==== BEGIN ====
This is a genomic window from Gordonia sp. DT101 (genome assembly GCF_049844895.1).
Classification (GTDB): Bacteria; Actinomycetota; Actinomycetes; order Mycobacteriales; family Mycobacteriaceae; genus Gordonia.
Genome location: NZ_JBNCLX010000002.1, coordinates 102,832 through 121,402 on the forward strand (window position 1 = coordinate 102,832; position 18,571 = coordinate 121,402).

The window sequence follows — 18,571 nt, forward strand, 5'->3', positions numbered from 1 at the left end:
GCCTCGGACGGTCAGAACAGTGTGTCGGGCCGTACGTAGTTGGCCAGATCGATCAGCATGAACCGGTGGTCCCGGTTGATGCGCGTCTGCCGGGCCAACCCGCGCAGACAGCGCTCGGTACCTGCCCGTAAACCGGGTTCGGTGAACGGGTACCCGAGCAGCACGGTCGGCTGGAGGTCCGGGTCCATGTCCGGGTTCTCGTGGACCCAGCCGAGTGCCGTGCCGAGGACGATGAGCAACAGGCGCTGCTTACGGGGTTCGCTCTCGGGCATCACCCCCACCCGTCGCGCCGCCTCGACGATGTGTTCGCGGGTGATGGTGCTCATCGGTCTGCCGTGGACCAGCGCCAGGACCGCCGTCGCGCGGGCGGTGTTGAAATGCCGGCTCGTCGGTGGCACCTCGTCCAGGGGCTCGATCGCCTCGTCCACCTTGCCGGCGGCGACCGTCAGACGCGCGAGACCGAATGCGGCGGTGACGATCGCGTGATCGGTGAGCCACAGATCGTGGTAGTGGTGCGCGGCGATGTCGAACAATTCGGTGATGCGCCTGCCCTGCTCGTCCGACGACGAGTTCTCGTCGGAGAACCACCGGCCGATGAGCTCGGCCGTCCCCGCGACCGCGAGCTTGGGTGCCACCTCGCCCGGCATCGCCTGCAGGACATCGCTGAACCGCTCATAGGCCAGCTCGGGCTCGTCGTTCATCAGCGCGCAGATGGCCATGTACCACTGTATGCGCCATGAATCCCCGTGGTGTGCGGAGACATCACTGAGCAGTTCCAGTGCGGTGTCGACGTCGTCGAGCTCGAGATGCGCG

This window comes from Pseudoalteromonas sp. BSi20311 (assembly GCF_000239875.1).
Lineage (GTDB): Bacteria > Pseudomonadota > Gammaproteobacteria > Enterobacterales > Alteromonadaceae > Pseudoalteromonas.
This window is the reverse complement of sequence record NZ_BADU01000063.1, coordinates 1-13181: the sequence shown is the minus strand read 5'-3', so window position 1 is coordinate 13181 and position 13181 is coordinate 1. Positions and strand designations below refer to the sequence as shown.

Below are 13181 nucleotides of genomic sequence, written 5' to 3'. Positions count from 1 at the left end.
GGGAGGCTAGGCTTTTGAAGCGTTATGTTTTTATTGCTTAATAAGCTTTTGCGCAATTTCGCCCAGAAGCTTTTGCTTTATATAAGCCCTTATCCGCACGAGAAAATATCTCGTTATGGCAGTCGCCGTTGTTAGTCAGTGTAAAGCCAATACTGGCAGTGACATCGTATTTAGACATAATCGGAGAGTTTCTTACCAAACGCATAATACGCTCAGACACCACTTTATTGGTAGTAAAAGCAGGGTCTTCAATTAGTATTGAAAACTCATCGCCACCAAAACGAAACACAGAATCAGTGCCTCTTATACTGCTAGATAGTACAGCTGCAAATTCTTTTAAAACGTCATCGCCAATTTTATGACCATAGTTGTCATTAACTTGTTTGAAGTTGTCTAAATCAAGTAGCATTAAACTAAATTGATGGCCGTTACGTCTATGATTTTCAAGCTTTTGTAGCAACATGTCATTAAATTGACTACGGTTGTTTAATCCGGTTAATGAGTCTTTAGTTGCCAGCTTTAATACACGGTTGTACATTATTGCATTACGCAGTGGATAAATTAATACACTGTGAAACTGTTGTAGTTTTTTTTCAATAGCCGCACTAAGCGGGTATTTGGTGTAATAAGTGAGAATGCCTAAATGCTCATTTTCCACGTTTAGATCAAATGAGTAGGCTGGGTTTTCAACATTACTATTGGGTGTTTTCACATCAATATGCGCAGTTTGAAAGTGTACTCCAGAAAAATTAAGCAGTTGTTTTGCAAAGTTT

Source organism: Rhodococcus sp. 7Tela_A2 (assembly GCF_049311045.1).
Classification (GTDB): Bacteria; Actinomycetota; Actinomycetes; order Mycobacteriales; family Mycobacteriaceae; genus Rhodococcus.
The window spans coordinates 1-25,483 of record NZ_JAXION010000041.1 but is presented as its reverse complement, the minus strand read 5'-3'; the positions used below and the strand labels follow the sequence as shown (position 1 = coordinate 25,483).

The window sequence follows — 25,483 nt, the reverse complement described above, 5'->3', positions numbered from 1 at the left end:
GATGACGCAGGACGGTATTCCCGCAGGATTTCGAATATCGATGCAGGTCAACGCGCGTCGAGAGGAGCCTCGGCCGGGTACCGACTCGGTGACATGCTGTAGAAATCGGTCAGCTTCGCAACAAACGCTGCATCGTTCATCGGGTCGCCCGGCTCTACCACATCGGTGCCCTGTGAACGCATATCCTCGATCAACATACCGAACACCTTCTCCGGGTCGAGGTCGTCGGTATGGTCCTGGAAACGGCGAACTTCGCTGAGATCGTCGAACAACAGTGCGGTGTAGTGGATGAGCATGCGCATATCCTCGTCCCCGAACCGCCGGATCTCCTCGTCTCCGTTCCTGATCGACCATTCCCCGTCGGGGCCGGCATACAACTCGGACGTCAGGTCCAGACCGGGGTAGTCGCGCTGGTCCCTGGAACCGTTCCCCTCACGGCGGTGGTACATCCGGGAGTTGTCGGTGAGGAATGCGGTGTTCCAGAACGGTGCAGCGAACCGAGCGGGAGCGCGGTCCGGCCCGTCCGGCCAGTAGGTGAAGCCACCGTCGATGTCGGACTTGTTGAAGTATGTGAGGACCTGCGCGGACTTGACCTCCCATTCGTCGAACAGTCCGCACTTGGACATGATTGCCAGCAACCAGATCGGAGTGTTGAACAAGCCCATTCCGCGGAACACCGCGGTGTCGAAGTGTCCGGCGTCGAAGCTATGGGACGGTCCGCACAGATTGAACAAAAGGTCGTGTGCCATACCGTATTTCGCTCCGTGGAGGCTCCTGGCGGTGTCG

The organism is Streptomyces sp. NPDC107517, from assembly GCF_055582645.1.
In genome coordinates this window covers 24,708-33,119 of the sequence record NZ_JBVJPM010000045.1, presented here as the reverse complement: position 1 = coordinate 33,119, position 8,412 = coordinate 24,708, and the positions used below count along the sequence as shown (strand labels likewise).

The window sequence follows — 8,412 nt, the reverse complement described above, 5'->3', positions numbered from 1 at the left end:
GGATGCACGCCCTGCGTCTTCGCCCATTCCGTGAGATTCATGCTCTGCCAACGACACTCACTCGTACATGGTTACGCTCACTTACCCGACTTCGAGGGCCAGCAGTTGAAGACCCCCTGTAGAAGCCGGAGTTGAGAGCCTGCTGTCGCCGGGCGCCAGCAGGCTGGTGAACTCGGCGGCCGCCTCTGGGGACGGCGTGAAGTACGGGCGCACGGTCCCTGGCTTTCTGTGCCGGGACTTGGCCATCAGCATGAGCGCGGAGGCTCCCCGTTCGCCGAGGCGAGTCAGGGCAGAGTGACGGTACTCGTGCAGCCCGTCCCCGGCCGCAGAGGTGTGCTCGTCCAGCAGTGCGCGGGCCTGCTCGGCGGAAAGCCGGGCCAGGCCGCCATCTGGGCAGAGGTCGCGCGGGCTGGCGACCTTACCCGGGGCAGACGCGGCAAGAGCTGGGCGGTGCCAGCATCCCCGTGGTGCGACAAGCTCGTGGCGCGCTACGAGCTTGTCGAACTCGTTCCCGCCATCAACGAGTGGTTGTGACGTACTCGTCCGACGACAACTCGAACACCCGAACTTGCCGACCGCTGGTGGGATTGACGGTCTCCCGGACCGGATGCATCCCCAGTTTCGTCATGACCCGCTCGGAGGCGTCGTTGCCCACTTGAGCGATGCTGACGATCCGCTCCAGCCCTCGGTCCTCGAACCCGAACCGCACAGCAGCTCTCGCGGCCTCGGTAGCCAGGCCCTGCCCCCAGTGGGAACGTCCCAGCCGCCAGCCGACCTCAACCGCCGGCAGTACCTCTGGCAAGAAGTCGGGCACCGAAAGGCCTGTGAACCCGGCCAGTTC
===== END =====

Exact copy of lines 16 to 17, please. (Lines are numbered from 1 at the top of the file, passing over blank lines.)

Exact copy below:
The organism is Streptomyces sp. NPDC107517, from assembly GCF_055582645.1.
In genome coordinates this window covers 24,708-33,119 of the sequence record NZ_JBVJPM010000045.1, presented here as the reverse complement: position 1 = coordinate 33,119, position 8,412 = coordinate 24,708, and the positions used below count along the sequence as shown (strand labels likewise).